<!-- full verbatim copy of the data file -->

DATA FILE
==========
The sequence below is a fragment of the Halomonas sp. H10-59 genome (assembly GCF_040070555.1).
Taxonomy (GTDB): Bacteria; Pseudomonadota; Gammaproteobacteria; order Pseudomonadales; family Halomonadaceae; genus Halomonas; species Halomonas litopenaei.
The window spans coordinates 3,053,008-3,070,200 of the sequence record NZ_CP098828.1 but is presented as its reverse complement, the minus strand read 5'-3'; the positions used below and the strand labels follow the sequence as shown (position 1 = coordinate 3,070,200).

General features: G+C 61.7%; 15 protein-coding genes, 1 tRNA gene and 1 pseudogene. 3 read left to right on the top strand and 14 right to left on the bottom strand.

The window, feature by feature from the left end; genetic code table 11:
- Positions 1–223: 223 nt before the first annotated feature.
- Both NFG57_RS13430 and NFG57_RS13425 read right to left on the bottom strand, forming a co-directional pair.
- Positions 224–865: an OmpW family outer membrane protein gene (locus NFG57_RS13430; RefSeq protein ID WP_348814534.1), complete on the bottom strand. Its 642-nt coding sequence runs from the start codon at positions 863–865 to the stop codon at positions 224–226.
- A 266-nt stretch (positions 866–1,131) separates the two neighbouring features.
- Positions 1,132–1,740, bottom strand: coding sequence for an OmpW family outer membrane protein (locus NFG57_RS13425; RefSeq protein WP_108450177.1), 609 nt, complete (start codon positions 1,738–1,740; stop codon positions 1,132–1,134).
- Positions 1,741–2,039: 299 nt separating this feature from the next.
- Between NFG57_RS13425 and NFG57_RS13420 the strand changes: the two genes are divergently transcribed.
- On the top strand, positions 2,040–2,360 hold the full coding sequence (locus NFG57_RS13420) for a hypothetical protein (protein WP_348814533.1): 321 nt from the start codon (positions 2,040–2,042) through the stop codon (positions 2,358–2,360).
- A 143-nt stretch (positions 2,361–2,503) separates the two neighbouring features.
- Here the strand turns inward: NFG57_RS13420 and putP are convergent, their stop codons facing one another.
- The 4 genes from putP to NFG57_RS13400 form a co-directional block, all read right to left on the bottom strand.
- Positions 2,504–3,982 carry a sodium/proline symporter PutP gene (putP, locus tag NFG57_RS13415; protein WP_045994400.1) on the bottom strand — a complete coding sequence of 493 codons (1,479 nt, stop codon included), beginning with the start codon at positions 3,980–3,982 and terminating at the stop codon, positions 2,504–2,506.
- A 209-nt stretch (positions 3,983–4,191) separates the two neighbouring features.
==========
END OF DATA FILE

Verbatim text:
The sequence below is a fragment of the Halomonas sp. H10-59 genome (assembly GCF_040070555.1).
Taxonomy (GTDB): Bacteria; Pseudomonadota; Gammaproteobacteria; order Pseudomonadales; family Halomonadaceae; genus Halomonas; species Halomonas litopenaei.
The window spans coordinates 3,053,008-3,070,200 of the sequence record NZ_CP098828.1 but is presented as its reverse complement, the minus strand read 5'-3'; the positions used below and the strand labels follow the sequence as shown (position 1 = coordinate 3,070,200).

General features: G+C 61.7%; 15 protein-coding genes, 1 tRNA gene and 1 pseudogene. 3 read left to right on the top strand and 14 right to left on the bottom strand.

The window, feature by feature from the left end; genetic code table 11:
- Positions 1–223: 223 nt before the first annotated feature.
- Both NFG57_RS13430 and NFG57_RS13425 read right to left on the bottom strand, forming a co-directional pair.
- Positions 224–865: an OmpW family outer membrane protein gene (locus NFG57_RS13430; RefSeq protein ID WP_348814534.1), complete on the bottom strand. Its 642-nt coding sequence runs from the start codon at positions 863–865 to the stop codon at positions 224–226.
- A 266-nt stretch (positions 866–1,131) separates the two neighbouring features.
- Positions 1,132–1,740, bottom strand: coding sequence for an OmpW family outer membrane protein (locus NFG57_RS13425; RefSeq protein WP_108450177.1), 609 nt, complete (start codon positions 1,738–1,740; stop codon positions 1,132–1,134).
- Positions 1,741–2,039: 299 nt separating this feature from the next.
- Between NFG57_RS13425 and NFG57_RS13420 the strand changes: the two genes are divergently transcribed.
- On the top strand, positions 2,040–2,360 hold the full coding sequence (locus NFG57_RS13420) for a hypothetical protein (protein WP_348814533.1): 321 nt from the start codon (positions 2,040–2,042) through the stop codon (positions 2,358–2,360).
- A 143-nt stretch (positions 2,361–2,503) separates the two neighbouring features.
- Here the strand turns inward: NFG57_RS13420 and putP are convergent, their stop codons facing one another.
- The 4 genes from putP to NFG57_RS13400 form a co-directional block, all read right to left on the bottom strand.
- Positions 2,504–3,982 carry a sodium/proline symporter PutP gene (putP, locus tag NFG57_RS13415; protein WP_045994400.1) on the bottom strand — a complete coding sequence of 493 codons (1,479 nt, stop codon included), beginning with the start codon at positions 3,980–3,982 and terminating at the stop codon, positions 2,504–2,506.
- A 209-nt stretch (positions 3,983–4,191) separates the two neighbouring features.